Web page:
In 1877, George Bitzel, a member of Trinity Lutheran Church in Smallwood, cleared an area of trees in preparation for the church's first community picnic. More than 125 years later, the annual event is still being held on the same grounds.
The 128th Dutch Picnic Festival is expected to draw more than 500 people, said Beth Werrell, chairwoman of the evangelism committee at Trinity Lutheran. The event will be held from 8 a.m. to 8 p.m. Saturday at the church, at 833 Deer Park Road.
Historically, the picnic has been held the first Saturday in August. The name "Dutch" picnic is believed to draw from the German heritage of the church's founding members, Werrell said.
The picnic, the church's biggest fund-raiser of the year, is open to the public, Werrell said.
Originally a daytime affair centered on the pastor's address to the congregation, the picnic extended into later hours with the invention of electric lights. It grew in size each year, as paved roads enabled people to travel longer distances.
In the 1950s, the picnic began to draw crowds of more than a thousand, partially because of appearances by the governor. A large jousting tournament also was held, attracting riders from across the state.
The food is popular - in the early 1950s, nearly 1,000 tickets for the all-you-can-eat dinner were sold, said Sandy Miller, director of worship and music for the church. This year, there will be a breakfast, as well as baked goods and other food sold at booths for the duration of the event. About 500 tickets are expected to be sold for the fried chicken and ham dinner, Werrell said.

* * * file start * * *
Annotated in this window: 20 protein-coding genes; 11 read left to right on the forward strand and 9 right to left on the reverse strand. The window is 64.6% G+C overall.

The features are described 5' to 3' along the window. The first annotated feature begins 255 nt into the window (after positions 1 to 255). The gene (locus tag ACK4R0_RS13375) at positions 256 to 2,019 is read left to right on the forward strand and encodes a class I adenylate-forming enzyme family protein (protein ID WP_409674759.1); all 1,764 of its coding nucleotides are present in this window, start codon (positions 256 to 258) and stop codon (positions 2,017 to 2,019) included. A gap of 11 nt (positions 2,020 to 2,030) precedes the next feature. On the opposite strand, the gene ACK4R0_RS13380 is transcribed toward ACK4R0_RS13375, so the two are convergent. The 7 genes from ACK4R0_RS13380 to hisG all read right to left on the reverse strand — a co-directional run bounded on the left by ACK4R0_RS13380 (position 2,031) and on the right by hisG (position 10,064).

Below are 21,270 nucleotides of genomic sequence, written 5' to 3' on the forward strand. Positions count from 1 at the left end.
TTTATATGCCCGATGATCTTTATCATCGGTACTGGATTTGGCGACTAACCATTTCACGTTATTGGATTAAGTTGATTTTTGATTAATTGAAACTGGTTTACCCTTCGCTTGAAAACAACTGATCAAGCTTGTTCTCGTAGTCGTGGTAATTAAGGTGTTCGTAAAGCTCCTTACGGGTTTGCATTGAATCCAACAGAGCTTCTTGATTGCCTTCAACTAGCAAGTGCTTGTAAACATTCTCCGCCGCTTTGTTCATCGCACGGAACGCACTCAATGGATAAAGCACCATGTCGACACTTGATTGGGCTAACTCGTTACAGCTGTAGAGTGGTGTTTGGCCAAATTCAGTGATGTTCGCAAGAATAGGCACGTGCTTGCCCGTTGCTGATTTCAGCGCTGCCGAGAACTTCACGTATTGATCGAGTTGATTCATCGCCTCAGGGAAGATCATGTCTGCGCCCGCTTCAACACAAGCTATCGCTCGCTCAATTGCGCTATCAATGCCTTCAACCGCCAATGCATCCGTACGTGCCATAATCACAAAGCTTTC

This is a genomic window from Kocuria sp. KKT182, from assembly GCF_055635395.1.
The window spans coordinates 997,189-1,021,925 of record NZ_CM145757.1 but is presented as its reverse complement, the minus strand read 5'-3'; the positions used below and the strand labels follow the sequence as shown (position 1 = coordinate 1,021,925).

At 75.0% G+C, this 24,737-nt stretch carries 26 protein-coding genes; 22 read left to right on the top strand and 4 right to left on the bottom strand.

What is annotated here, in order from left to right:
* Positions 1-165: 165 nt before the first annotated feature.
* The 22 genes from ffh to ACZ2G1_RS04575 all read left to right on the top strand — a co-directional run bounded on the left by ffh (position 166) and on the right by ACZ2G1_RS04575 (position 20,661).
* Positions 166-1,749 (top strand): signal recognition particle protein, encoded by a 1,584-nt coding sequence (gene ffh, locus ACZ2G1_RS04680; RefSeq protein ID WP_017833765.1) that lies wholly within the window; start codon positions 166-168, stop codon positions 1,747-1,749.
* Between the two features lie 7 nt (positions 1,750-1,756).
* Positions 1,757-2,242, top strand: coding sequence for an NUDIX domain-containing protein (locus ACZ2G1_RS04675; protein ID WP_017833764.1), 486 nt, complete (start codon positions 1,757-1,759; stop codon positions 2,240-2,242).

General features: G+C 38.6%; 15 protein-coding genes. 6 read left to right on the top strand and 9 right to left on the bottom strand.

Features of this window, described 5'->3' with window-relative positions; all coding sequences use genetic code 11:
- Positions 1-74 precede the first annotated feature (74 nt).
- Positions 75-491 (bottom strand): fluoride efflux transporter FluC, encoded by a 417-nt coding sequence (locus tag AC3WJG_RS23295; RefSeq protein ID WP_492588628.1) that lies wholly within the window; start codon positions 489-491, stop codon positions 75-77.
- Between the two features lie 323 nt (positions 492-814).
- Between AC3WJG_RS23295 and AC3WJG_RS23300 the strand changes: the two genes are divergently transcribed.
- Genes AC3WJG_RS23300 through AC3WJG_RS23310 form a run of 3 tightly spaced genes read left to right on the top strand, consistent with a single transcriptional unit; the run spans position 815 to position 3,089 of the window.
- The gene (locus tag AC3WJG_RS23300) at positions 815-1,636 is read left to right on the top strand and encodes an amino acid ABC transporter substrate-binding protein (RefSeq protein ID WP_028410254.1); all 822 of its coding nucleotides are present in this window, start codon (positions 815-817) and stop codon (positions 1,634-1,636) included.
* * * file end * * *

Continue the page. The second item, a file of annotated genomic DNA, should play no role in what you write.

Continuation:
This year's activities include an antique fire engine and car display, a race car show, demonstrations by the Carroll County School for the Performing Arts, children's games, a silent auction, and performances by several bands, including Christian rock and bluegrass. New this year is a raffle for a 55-inch television set.
More than 100 items and services have been donated by church members, community organizations and businesses for the auction, including gift certificates to restaurants, baseball tickets, handmade rugs, wreaths, furniture and Civil War collectibles.
Items sold in the crafts and collectibles alley will include aurora glass items, hand-painted pictures, jewelry, glassware, cosmetics, toys, antiques, books and hand puppets.
"People come and they have fun. It's a nice, wholesome family event," Werrell said. "There's always lots of good food and music, fun things for the kids to do, and a good all-you-can-eat dinner. What could be wrong with that?"